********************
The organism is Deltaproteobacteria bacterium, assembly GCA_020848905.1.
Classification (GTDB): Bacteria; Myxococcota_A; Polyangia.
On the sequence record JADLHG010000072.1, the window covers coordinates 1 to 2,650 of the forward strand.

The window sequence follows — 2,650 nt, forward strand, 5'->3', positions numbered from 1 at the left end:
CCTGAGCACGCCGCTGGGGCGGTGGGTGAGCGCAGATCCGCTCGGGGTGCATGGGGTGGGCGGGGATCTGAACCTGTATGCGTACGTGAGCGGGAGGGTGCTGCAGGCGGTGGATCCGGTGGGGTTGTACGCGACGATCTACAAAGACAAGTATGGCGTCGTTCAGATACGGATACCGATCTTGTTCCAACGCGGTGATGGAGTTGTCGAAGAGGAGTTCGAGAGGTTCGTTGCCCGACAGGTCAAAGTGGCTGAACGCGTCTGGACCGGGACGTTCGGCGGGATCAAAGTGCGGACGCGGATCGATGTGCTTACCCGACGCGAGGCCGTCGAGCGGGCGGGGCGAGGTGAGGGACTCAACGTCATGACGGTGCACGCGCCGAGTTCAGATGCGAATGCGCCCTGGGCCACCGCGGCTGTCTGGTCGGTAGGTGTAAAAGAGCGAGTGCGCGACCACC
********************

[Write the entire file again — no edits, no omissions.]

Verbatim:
The organism is Deltaproteobacteria bacterium, assembly GCA_020848905.1.
Classification (GTDB): Bacteria; Myxococcota_A; Polyangia.
On the sequence record JADLHG010000072.1, the window covers coordinates 1 to 2,650 of the forward strand.

The window sequence follows — 2,650 nt, forward strand, 5'->3', positions numbered from 1 at the left end:
CCTGAGCACGCCGCTGGGGCGGTGGGTGAGCGCAGATCCGCTCGGGGTGCATGGGGTGGGCGGGGATCTGAACCTGTATGCGTACGTGAGCGGGAGGGTGCTGCAGGCGGTGGATCCGGTGGGGTTGTACGCGACGATCTACAAAGACAAGTATGGCGTCGTTCAGATACGGATACCGATCTTGTTCCAACGCGGTGATGGAGTTGTCGAAGAGGAGTTCGAGAGGTTCGTTGCCCGACAGGTCAAAGTGGCTGAACGCGTCTGGACCGGGACGTTCGGCGGGATCAAAGTGCGGACGCGGATCGATGTGCTTACCCGACGCGAGGCCGTCGAGCGGGCGGGGCGAGGTGAGGGACTCAACGTCATGACGGTGCACGCGCCGAGTTCAGATGCGAATGCGCCCTGGGCCACCGCGGCTGTCTGGTCGGTAGGTGTAAAAGAGCGAGTGCGCGACCACC